We’re hardwired to seek people’s approval, especially if we’re interested in them socially or romantically. Negging can throw even the most confident person off-balance, making them question their sense of self. My abusive ex was a pro at negging, but he didn’t use it right away. He waited until I was already interested, until I was hooked, to start crushing my self-esteem.

Early in our relationship, he found a picture of me online. I had just received my Master’s degree, and I was decked out in my graduation regalia. I had completed a challenging series of courses, successfully defended my thesis, and was ready to take on the world. At least, that’s what I saw in that picture.

“You have zero self-confidence in this picture,” he said. “You’re not a very confident person.”

That one comment knocked me for a loop, as I had always seen myself as confident. But here was this person, who I trusted and was coming to love, telling me that I don’t appear confident to the outside world. Of course, this comment came with promises to help me with my confidence, and since I wanted to improve my standing in his eyes, I listened.

The negging increased from there:

“One of the first things I noticed about you was your runny nose.”

“I’m glad it’s my job to point out the food that gets stuck in your crooked teeth.”

“Those crows feet and grey hairs are really charming on a woman your age.”

“You carry a lot of stress in your ankles, which is why they’re always swollen. I can fix that for you.”

“I love that you’re trying to be environmentally conscientious. You remind me of one of my ex-girlfriends. She was my favorite.”

“I usually prefer strong women, but I somehow fell in love with you.”

“That new makeup looks nice. I can hardly notice your acne.”

Each of these “compliments” were designed to knock me down and make me grateful for his attention. And for a long time, they worked. I wanted to look, act, and sound like the woman that he wanted me to be, because I thought that woman was a better version of myself. I went to great lengths to mold myself into the woman I thought he wanted, and yet the backhanded compliments never really stopped. Actually, they increased as I started to pull away from him, and they continue even now in his harassing messages to me.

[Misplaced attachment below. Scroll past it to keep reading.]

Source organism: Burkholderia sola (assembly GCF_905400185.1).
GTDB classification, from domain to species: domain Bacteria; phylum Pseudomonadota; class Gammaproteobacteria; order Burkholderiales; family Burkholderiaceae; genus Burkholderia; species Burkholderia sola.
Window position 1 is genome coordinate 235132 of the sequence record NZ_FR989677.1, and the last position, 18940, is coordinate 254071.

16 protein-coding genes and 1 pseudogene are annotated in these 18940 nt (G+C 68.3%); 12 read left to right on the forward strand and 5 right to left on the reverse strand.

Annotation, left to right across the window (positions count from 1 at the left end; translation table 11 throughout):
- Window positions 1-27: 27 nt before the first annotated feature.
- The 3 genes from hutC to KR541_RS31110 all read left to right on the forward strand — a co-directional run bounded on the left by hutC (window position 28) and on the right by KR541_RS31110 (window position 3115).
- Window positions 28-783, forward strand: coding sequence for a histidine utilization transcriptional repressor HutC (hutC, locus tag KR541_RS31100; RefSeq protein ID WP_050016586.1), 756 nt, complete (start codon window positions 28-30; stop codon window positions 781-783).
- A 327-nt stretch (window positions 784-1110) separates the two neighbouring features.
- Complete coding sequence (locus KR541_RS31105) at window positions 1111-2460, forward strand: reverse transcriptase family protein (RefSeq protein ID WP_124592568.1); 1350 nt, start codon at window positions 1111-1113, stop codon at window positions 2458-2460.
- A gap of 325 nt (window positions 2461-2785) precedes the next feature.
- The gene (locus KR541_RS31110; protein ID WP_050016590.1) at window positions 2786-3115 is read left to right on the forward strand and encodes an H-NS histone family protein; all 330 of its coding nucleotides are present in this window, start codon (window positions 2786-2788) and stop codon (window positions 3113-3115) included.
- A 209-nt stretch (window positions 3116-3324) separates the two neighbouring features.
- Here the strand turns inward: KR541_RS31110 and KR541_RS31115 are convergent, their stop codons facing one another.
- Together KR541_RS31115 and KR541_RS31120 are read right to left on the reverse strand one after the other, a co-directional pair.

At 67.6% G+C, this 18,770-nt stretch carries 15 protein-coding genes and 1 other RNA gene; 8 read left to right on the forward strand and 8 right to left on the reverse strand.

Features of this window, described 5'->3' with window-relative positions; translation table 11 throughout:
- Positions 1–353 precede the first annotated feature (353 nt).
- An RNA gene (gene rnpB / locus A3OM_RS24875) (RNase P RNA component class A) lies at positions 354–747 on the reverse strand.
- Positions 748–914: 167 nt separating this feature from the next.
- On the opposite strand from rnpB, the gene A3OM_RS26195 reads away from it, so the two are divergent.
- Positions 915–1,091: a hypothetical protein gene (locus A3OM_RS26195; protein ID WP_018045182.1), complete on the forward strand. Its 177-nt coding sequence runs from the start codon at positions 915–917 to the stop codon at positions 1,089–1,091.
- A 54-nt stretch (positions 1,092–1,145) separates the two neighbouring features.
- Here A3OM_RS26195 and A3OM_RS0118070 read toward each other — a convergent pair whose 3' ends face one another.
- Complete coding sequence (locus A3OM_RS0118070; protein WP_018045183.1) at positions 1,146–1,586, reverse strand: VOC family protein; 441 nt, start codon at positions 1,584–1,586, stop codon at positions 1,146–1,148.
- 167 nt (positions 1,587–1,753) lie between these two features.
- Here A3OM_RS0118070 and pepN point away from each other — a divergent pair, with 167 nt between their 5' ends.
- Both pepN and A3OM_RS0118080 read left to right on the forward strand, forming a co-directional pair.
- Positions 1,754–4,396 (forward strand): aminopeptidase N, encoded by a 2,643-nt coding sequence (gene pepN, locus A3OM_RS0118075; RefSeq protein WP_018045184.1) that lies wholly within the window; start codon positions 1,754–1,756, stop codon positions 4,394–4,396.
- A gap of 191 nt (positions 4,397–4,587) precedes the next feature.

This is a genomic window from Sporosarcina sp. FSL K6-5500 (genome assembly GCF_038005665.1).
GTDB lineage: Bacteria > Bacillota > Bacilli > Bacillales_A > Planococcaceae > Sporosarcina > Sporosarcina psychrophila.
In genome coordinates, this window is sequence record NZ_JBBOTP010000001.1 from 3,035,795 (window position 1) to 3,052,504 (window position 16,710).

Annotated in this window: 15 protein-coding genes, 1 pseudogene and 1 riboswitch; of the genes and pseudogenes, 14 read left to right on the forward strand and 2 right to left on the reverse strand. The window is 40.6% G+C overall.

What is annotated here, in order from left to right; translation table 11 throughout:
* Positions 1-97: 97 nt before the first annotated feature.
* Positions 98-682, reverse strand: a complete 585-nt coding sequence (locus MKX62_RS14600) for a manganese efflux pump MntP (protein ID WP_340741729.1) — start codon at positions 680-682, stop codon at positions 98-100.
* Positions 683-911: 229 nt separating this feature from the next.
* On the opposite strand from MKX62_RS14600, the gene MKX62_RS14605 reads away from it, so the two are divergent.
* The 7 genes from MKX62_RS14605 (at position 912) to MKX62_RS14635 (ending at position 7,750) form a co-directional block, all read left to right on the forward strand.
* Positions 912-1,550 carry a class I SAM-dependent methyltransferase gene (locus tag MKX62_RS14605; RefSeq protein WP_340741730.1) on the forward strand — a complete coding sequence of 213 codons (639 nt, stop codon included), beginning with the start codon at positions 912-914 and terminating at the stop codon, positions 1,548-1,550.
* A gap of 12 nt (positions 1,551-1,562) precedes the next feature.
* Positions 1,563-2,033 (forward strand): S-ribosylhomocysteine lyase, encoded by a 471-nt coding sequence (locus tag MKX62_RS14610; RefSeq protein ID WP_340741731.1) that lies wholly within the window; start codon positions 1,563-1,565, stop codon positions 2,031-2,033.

It took a long time (and a lot of therapy) to rid my self-concept of his criticisms. Yoga and running helped, as they allowed me to be grateful for the body that I have, a body that works pretty damn well despite its “flaws.” While I don’t necessarily like everything about myself, I now know that my abuser’s negging did not constitute truth, and that his need to tear me down likely says more about his insecurities than my own.


Online Teaching and Tight IT Bands

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Three years ago, I made the leap from brick-and-mortar teaching to online teaching. There’s a lot to be said for online teaching: there’s literally no commute, your schedule is more or less your own, and it doesn’t require the same amount of extroverted energy that is often difficult to muster for introverts like me. In a lot of ways, however, online teaching is very similar to brick-and-mortar teaching. I work long hours, I’m often up way too late grading papers, my dreams are usually filled with teaching nightmares where I’ve forgotten my lessons or my computer has crashed, and my stress level usually goes through the roof.  Yoga does help with this last one, although it can be hard to make time for your mat when you have tons of work waiting for you once you’re done.  Oh well.  This is the life of a teacher.  Word to the wise for all you wanna-be teachers: don’t do it unless you really have a passion for it.  Seriously.

One unforeseen consequences of teaching online hit on one my biggest physical challenges: extended sitting time always results in tight IT bands.  Always. This is true for both brick-and-mortar and online teachers. Being a teacher is rough on your body.  Brick-and-mortar teachers spend most of the school day either standing in front of the kids (usually in shoes that, while fashionable, do nothing for your feet) or kneeling by their desks, and then they spend hours sitting while they grade and lesson plan.  Ouch.  My IT bands are always touchy as we get to the end of the school year, which is super annoying, as this is also marathon training season.  Tight IT bands + lots of running = sad yogi.

While foam rollers and massage are an awesome way to tackle IT problems, yoga also provides some relief (although yoga can be painful with tight IT bands).  Here are some of my favs for tight IT bands, which I will be using profusely for the next couple of weeks until my body can unwind itself (ouch).

  • Revolved poses, such as Revolved Triangle or Revolved Side Angle
  • Half Pigeon, Supine Pigeon, and Double Pigeon (the latter is especially helpful for me, but again, ouch.  This pose is also called Firelog Pose.  Why can’t we agree on a single name with some of these poses?  But I digress.)
  • Marichyasana C